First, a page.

Right now, almost a billion people on the planet don’t have access to clean, safe drinking water. That’s one in eight of us.
Unsafe water and lack of basic sanitation cause 80% of diseases and kill more people every year than all forms of violence, including war. Children are especially vulnerable as their bodies aren't strong enough to fight diarrhea, dysentery and other illnesses. The UN predicts that one-tenth of the global disease burden can be prevented simply by improving water supply and sanitation.
But water moves beyond just a human rights issue. It's an environmental issue, an animal welfare issue, a sustainability issue. Water is a global issue, deserving of a global conversation.
That's what this year's Blog Action Day is all about.
The Texas Observer -- specifically, Forrest Wilder -- has done the best job of blogging this topic locally. Herre are some of his most recent postings:
They're Stealin' Our Water, Pa. Say It Ain't So.
The Late Great Ogallala Aquifer
The End of the Hill Country
There's Something in the Water
A 'Partial Victory' for Texas Streams
Texas Cloverleaf's contribution is about water in the Barnett Shale. TxSharon at Bluedaze has 68 posts on that subject. More from a global POV...
- A Human Right: In July, to address the water crisis, the United Nations declared access to clean water and sanitation a human right over. But we are far from implementing solutions to secure basic access to safe drinking water. More Info »
- 40 Billion Hours: African women walk over 40 billion hours each year carrying cisterns weighing up to 18 kilograms to gather water, which is usually still not safe to drink. More Info »
- 38,000 Children a Week: Every week, nearly 38,000 children under the age of 5 die from unsafe drinking water and unhygienic living conditions. More Info »
- Wars Over Water: Many scholars attribute the conflict in Darfur at least in part to lack of access to water. A report commissioned by the UN found that in the 21st century, water scarcity will become one of the leading causes of conflict in Africa. More Info »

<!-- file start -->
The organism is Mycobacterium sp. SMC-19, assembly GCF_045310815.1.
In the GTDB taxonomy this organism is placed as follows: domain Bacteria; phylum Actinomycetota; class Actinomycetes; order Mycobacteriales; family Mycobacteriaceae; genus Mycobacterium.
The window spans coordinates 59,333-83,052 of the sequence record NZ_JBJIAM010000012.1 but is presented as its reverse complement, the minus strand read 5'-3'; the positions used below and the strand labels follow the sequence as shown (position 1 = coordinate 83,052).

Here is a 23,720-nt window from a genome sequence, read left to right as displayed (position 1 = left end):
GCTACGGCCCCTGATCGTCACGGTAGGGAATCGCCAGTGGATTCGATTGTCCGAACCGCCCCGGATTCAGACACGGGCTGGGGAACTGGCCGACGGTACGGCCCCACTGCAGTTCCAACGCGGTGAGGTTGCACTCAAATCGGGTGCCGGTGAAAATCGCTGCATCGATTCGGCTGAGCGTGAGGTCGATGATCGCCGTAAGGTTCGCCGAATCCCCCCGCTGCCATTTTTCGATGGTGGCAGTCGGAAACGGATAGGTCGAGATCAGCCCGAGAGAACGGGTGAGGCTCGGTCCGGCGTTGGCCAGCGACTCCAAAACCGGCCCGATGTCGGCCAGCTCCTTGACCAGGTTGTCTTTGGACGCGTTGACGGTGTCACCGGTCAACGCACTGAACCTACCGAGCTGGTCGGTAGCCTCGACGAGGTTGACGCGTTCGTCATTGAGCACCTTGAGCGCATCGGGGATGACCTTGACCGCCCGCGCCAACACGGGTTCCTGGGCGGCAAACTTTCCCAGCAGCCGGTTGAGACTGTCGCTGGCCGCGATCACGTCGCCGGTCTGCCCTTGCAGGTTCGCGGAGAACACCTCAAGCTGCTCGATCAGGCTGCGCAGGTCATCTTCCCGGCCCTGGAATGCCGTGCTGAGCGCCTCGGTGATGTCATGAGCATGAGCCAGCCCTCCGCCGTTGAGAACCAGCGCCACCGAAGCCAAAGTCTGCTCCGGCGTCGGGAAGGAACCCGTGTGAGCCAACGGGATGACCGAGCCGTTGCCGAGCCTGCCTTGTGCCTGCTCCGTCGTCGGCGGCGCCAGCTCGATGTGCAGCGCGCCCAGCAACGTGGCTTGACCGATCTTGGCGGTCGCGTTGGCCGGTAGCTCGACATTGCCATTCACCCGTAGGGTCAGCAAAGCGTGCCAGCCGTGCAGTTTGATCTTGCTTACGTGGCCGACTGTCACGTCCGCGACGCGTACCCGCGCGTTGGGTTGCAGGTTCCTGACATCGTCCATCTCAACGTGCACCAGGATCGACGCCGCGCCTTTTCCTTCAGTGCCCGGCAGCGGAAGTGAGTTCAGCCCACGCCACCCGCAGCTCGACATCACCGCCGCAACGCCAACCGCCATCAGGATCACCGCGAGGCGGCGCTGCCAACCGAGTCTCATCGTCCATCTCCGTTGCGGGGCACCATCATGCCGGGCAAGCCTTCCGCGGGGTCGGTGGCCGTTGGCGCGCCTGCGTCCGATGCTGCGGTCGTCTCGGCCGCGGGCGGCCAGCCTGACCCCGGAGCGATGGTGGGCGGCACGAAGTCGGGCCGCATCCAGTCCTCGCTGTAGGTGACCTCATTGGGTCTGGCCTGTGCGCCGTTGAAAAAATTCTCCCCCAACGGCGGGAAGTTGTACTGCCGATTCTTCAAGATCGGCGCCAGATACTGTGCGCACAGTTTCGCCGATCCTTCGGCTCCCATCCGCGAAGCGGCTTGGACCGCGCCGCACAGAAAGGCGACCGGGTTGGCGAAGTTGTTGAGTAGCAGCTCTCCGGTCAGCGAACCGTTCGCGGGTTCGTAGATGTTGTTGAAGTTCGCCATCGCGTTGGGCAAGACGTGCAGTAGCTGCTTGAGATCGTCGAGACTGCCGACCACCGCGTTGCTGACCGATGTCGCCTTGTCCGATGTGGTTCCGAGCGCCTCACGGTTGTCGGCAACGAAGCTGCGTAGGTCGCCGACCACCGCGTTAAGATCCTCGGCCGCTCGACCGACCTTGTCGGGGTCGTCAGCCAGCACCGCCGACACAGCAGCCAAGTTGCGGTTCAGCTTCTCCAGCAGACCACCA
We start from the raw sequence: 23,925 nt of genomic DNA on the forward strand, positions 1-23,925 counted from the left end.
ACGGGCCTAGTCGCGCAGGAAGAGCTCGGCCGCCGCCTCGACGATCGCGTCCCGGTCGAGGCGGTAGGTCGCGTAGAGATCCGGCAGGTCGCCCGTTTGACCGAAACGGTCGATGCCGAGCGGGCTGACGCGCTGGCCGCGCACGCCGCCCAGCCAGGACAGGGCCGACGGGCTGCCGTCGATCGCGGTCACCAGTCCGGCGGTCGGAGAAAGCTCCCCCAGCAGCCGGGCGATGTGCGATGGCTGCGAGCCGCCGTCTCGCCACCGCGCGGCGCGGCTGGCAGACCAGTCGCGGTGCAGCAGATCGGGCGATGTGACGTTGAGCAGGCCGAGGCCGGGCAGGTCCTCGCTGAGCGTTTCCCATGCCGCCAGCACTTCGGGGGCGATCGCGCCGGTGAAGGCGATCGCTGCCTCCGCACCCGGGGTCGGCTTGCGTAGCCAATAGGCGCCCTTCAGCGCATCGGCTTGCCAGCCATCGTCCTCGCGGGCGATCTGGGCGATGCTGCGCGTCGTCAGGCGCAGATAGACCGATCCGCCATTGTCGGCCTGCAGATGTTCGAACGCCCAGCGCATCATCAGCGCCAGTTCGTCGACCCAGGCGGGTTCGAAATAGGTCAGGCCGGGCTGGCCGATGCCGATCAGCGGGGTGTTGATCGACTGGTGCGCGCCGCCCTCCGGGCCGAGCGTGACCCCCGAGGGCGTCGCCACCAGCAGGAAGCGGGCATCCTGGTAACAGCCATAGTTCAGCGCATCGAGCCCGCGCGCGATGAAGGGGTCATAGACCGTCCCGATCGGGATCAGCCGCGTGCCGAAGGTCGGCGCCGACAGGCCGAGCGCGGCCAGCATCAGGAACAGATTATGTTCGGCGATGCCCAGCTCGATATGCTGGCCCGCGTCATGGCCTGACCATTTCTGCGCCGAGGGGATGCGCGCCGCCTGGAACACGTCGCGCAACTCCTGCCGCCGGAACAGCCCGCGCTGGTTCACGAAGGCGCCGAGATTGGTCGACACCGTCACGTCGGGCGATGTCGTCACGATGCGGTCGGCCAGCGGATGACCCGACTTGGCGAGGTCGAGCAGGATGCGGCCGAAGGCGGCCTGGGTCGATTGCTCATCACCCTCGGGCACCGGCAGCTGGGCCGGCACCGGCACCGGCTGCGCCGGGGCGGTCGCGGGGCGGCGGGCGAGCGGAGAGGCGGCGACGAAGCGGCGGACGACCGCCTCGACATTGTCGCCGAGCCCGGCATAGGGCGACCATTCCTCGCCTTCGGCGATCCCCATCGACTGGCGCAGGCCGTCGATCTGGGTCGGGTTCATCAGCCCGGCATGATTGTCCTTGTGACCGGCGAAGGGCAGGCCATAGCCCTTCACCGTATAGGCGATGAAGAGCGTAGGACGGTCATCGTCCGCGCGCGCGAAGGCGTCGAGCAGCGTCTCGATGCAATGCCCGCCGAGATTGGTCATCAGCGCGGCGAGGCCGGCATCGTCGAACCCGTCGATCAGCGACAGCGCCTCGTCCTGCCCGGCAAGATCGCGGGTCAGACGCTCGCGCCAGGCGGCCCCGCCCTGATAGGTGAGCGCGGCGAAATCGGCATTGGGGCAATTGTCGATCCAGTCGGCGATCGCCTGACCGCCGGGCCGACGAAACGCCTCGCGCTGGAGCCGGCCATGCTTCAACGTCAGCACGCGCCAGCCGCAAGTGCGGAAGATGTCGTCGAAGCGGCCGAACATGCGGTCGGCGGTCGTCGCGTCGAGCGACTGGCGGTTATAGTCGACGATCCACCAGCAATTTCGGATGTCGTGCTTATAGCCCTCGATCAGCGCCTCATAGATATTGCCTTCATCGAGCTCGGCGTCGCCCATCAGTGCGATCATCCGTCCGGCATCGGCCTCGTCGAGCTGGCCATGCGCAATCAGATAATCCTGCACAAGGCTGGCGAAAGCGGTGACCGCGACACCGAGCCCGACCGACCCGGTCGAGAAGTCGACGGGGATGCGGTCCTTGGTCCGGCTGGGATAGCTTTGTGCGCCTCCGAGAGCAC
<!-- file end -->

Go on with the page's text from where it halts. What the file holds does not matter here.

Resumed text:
- Cell Phones vs. Toilets: Today, 2.5 billion people lack access to toilets, but many more have access to a cell phone. More Info »
- Food Footprint: It takes 24 liters of water to produce one hamburger. That means it would take over 19.9 billion liters of water to make just one hamburger for every person in Europe. More Info »
- Technology Footprint: The shiny new iPhone in your pocket requires half a liter of water to charge. That may not seem like much, but with over 80 million active iPhones in the world, that’s 40 million liters to charge those alone. More Info »
- Fashion Footprint: That cotton t-shirt you’re wearing right now took 1,514 liters of water to produce, and your jeans required an extra 6,813 liters. More Info »
- Bottled Water Footprint: The US, Mexico and China lead the world in bottled water consumption, with people in the US drinking an average of 200 bottles of water per person each year. Over 17 million barrels of oil are needed to manufacture those water bottles, 86 percent of which will never be recycled. More Info »
- Waste Overflow: Every day, 2 million tons of human waste are disposed of in water sources. This not only negatively impacts the environment but also harms the health of surrounding communities. More Info »
- Polluted Oceans: Death and disease caused by polluted coastal waters costs the global economy $12.8 billion a year. More Info »
- Uninhabitable Rivers: Today, 40% of America’s rivers and 46% of America’s lakes are too polluted for fishing, swimming, or aquatic life. More Info »
- Building Wells: Organizations like Water.org and charity: water are leading the charge in bringing fresh water to communities in the developing world. More Info »
- Technology for Good: Do you want to measure how much water it took to make your favorite foods? There’s an app for that. More Info »
- Conservation Starts at Home: The average person uses 465 liters of water per day. Find out how much you use and challenge your readers to do that same. More Info »
- Keeping Rivers Clean: We can all take small steps to help keep pollution out of our rivers and streams, like correctly disposing of household wastes. More Info »
- Drop the Bottle: Communities around the world are taking steps to reduce water bottle waste by eliminating bottled water. More Info »
- Water, Sanitation and Hygiene in Schools: Students in developing countries lose 443 million school days each year due to diseases associated with the lack of water, sanitation and hygiene. Repeated episodes of diarrhea and worm infestations diminish a child’s ability to learn and impair cognitive development. More Info »